It is the whole point. Rose has made it her personal mission to end slut-shaming and victim-blaming, and as part of her commitment, she runs an annual slutwalk in Los Angeles. Slutwalks first started in 2011, after a Toronto police officer suggested that young women “avoid dressing like sluts” to protect themselves from sexual assault. The word “woman” is often synonymous with that of the word “slut,” so it’s only natural, necessary even, for women to reclaim a negative aspect of everyday vernacular for themselves. A slutwalk is a protest march against rape culture, and some of the marchers choose to wear sexy clothing like Rose’s clingy, cleavage-baring “Captain Save a Hoe” costume.
Amber Rose didn’t invent slutwalks, but when she heard about them, she knew she wanted to get involved. Her nonprofit, the Amber Rose Foundation, held the first Amber Rose Slutwalk in Pershing Square, a public park in downtown Los Angeles, in 2015. This year, it grew into a weekend-long event: On Saturday, the Amber Rose Foundation teamed up with USC’s Center for Feminist Research to host the OPENed Women’s Conference. Sunday, Rose led the third-annual slutwalk through the streets of Los Angeles, culminating in a festival in Pershing Square.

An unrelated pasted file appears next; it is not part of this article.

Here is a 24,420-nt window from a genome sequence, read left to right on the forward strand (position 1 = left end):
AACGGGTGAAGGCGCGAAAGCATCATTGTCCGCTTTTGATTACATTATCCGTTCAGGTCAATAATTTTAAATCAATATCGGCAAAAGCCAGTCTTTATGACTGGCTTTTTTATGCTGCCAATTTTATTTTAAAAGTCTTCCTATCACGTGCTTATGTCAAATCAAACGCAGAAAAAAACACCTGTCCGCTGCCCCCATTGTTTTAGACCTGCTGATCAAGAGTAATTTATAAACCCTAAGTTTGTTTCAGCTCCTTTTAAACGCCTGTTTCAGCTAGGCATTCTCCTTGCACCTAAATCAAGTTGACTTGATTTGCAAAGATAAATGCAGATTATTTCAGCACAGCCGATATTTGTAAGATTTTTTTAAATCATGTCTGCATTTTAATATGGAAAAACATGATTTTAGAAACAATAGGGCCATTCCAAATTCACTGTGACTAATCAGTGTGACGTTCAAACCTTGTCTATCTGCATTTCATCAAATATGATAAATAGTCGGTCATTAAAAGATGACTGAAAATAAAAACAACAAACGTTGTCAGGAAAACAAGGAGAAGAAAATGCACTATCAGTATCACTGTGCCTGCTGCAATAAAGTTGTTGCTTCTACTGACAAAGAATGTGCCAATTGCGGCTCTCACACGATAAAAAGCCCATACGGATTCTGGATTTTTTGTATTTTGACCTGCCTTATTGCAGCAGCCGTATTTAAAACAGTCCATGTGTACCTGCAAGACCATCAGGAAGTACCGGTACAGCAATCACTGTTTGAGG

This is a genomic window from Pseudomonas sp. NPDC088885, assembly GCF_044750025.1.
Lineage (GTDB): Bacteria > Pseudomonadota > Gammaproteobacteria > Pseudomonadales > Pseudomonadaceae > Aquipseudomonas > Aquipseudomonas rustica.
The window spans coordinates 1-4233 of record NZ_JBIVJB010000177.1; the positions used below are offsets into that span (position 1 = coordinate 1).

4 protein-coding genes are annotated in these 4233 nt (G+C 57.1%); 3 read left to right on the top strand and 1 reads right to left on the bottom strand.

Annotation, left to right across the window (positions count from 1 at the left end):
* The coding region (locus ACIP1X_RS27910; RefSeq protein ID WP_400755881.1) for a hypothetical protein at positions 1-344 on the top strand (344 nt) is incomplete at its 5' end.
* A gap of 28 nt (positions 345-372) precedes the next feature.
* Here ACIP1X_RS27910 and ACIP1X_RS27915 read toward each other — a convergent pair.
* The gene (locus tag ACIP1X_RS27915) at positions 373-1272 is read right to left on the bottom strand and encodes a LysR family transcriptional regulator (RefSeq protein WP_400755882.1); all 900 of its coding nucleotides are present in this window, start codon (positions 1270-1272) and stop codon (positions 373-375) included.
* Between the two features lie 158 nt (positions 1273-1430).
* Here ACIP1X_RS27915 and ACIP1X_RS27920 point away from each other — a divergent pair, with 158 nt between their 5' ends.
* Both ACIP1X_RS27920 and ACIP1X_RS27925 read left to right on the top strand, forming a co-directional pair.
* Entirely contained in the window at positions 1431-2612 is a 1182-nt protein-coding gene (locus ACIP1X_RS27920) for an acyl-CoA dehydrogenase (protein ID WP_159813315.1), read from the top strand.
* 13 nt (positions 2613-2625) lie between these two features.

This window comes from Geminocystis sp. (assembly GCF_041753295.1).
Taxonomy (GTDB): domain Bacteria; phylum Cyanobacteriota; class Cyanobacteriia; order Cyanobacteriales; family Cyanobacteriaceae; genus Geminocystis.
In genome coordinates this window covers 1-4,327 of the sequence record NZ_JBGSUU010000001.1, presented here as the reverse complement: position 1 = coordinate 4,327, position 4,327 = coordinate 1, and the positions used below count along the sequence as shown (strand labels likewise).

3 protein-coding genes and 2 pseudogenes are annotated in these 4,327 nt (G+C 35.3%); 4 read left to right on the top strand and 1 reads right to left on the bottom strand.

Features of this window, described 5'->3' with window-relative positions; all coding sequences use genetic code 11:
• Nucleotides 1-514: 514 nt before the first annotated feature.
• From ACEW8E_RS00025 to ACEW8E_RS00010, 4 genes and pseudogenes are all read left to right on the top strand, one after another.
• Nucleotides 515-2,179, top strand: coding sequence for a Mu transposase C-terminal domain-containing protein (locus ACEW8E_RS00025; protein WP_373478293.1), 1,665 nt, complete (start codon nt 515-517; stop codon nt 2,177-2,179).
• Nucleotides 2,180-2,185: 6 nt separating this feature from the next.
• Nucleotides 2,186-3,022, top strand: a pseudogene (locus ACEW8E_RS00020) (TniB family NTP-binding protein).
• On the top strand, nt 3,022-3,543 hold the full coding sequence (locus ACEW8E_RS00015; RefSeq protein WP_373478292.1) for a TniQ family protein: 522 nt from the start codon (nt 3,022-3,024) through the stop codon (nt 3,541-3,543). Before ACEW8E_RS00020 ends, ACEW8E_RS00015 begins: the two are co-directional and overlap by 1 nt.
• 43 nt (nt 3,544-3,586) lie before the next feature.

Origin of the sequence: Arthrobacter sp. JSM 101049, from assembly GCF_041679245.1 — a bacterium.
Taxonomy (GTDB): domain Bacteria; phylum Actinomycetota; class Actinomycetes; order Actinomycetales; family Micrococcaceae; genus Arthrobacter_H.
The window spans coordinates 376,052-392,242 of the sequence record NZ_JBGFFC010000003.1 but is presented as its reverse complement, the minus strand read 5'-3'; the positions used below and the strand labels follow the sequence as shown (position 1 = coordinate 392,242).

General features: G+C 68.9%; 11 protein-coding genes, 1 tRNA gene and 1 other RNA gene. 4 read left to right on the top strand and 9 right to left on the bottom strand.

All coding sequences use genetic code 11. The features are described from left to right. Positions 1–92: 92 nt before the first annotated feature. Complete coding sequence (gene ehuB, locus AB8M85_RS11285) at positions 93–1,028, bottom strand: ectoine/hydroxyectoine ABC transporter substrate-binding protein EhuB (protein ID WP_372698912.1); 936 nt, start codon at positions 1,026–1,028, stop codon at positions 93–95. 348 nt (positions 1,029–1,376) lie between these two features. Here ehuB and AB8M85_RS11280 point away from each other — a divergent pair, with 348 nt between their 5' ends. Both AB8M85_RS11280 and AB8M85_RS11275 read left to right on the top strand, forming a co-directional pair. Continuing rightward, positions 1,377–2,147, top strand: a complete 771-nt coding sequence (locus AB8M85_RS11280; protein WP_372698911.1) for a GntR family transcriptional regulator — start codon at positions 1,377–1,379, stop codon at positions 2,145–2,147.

Why does this cause mean so much to you?
I’m a former slut-shamer. I wasn’t always enlightened. After dealing with extreme slut-shaming and being victim-blamed when I was younger, dealing with double standards in society, and taking a lot of punches, I came upon a slutwalk and what it was. I wanted to use my platform to have my own SlutWalk and also incorporate a full-day festival in celebration of women.
What inspired you to expand this year and add the conference?
We had really great speakers the past two years, and we felt that they were getting lost in the sauce of the festival part of it. After the walk, it’s a really fun time. We still talk about talk about deep-rooted issues and all the inequalities we deal with—we have counseling there for rape victims, we have HIV and AIDS testing. It’s a safe place for you to come and tell your story and relate to other women, but it’s also live performances and poets and a feminist fashion show. We felt like the education aspect of activism and feminism was getting lost, so we decided to have a whole day just for that side of it.
What are your hopes for the future of the Slutwalk? Where would you like to see it go in the next few years?